Adobe and the Essential Plotinus
Somewhere I read that when the pilot who first broke the sound barrier, Chuck Jaeger, was asked why he could fly so well, he suggested that it might be because he was an engineer before he was a pilot. By understanding thoroughly the design and construction of his aircraft, he could control his vehicle better than anyone else. He knew the characteristics, the sequence of development and the subsequent capabilities of each system in his plane. Because of this, he could more fully understand the importance of the information provided on his instrument panel and could therefore deploy the controls in a highly effective manner.
I love that answer and believe that the principle he elaborated applies to almost any circumstance in any endeavor. It certainly applies to the world of construction. The best contractors I know have far-ranging interests that at first glance may not seem applicable to their chosen field. One of the best has a Ph.D in English; one is a graduate of St. John's College (which hasn't yet developed a concentration in vocational education); one is a licensed architect who abandoned design to pursue a better understanding of materials; yet another was a mechanical engineer; one taught school for the Bureau of Indian Affairs, and so on.
There is not much difficulty associating the vocation with the avocation in some of these cases, the mechanical engineer and the architect, for example. But a Johnnie as an accomplished contractor? How does Plotinus play into a fine plastering job? The answer to that, I really don't know, but I have watched him use Euclidian principles in the field. And the guy who taught at Zuni for the BIA? No doubt money had something to do with the change, but that does not clarify what makes him so damn good as a builder.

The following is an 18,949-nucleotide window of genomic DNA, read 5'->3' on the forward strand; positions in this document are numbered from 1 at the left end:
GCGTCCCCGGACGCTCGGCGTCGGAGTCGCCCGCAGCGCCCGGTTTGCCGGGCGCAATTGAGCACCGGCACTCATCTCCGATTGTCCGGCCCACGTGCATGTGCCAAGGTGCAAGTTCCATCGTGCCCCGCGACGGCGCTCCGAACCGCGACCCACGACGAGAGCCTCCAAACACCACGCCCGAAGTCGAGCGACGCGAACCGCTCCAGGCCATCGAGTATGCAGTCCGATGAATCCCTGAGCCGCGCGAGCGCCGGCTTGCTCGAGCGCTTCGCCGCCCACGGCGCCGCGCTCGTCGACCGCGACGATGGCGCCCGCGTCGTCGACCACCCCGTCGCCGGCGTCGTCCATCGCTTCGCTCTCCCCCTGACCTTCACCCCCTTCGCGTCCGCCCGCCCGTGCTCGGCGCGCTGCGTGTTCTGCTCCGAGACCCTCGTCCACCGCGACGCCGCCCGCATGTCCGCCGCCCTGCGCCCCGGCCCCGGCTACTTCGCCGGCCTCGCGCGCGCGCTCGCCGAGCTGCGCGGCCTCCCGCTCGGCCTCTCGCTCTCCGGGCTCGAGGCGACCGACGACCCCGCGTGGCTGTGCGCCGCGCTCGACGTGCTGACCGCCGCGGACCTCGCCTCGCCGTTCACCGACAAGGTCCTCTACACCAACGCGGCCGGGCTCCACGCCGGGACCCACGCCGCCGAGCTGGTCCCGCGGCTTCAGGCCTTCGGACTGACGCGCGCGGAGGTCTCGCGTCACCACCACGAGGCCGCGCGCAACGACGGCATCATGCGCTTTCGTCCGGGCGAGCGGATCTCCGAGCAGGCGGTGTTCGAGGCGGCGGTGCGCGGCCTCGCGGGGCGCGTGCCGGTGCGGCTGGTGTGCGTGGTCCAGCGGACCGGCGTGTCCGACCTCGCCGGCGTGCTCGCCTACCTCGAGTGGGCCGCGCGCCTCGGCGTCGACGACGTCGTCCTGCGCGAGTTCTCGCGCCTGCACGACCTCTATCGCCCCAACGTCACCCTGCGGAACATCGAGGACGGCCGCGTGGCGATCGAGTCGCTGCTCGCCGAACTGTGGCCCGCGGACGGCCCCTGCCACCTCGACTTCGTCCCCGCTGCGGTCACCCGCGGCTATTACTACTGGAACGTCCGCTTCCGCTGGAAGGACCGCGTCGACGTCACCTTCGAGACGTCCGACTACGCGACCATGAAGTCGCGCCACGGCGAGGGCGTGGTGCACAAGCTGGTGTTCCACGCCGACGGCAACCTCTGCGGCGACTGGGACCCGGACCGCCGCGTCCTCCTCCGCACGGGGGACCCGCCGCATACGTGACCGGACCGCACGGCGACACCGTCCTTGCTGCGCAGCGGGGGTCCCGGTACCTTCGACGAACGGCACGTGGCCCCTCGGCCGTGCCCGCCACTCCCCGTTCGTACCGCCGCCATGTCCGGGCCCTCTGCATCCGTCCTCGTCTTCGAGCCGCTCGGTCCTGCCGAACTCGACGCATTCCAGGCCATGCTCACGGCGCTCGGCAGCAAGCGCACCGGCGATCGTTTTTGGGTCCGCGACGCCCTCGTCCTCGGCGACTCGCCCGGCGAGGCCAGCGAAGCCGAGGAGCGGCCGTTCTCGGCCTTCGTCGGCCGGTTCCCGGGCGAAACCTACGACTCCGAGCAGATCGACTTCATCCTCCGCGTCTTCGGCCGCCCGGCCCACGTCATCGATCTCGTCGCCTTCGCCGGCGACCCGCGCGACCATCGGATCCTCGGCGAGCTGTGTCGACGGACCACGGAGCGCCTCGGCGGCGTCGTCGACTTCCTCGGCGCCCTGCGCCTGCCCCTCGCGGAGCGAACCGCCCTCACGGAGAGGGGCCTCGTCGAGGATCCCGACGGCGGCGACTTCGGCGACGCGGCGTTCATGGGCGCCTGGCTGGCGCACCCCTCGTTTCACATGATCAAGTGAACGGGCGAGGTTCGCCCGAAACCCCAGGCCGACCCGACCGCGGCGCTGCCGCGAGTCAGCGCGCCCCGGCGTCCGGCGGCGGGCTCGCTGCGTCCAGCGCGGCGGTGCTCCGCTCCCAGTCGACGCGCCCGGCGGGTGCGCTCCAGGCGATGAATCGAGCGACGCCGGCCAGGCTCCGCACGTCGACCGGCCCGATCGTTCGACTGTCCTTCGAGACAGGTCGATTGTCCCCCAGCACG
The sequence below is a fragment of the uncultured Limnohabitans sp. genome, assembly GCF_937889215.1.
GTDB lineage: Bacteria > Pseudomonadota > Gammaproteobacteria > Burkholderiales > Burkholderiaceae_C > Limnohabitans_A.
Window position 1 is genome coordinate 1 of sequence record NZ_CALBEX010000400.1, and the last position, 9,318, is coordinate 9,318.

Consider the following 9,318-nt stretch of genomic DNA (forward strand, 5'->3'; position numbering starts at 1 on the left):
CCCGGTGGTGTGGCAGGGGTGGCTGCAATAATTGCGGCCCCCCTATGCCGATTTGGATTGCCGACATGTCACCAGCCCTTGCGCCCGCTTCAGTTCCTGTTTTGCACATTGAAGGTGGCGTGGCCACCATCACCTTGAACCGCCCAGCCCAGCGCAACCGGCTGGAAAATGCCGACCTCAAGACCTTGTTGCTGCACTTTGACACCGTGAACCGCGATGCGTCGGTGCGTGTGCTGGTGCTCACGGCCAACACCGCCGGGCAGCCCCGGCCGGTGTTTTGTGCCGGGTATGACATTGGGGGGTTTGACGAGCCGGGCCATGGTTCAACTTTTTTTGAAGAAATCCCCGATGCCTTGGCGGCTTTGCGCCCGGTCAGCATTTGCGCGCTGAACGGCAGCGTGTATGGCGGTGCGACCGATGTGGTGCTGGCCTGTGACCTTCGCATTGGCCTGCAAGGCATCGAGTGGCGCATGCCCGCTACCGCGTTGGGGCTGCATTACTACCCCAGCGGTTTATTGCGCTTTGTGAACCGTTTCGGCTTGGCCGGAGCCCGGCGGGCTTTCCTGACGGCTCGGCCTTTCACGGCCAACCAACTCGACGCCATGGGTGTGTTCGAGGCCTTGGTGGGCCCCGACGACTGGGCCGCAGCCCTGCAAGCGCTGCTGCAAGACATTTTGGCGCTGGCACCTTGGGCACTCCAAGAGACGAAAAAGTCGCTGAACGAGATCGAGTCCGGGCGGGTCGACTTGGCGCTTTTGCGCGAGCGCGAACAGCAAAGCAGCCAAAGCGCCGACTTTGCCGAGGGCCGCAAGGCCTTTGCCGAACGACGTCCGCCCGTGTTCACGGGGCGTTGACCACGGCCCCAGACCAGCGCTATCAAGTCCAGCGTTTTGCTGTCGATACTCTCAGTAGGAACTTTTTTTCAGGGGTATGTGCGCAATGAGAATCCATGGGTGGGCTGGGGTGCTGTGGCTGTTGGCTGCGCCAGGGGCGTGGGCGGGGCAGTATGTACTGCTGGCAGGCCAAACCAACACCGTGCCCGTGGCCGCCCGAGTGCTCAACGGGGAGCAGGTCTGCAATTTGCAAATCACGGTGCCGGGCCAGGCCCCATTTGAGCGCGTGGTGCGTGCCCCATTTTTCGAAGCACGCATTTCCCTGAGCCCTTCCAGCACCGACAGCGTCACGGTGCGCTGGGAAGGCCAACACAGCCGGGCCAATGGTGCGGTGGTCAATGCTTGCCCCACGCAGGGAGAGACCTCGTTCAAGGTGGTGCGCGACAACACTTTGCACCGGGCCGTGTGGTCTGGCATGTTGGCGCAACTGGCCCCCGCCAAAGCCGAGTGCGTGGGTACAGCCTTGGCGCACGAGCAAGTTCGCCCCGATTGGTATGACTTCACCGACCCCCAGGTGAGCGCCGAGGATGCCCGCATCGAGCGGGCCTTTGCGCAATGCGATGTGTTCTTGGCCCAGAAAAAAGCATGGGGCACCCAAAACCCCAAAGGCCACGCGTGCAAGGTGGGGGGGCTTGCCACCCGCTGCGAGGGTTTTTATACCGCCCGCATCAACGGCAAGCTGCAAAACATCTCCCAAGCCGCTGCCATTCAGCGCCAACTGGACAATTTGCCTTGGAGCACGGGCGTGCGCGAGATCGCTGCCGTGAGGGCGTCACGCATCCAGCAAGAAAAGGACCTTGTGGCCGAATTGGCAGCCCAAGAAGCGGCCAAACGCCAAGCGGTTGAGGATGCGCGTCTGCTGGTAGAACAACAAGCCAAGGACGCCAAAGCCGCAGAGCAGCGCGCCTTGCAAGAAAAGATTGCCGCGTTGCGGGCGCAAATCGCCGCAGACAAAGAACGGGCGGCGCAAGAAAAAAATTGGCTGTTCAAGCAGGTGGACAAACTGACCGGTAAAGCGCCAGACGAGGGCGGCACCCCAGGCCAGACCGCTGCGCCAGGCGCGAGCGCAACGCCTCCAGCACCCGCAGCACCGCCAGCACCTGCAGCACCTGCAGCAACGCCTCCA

I can note a few commonalities: All of these contractors have remained small, usually working only one project at a time; none advertise; each personally oversees his jobs; and significantly I think, they all gravitated towards earthen architecture early in their building careers. What a cool phenomenon. How do you account for it?
The answer, I think, may be as simple as Chuck Jaeger's admonition to understand not just the How, but the Why. The Why is always bigger than the accretion of parts in a complex system; it encompasses the whole sequence of events, the history of those parts leading to their present configuration. Jaeger knew and understood the developmental sequence of the components that let him make history.
I have frequently used this space to advance the understanding of earthen architecture for folks who own, want to own, want to sell or want to broker an adobe home. The theme (which I often obfuscate with anecdote) is to look at buildings as systems, to see how the house relates to the site, the plaster to the walls, the paint to the wood, and importantly, the regional history that imbues the individual building, whether it is new construction or old, with its significance. The context.
Around here, it is earthen buildings that most clearly relate the history, the culture and the epic of place. My obfuscating analogy to Chuck Jaeger's understanding of the broader aspects of engineering as they related to his aircraft help explicate the Plotinus Effect; how the willing exposure to broad interests and varied experiences distills to make a better contractor.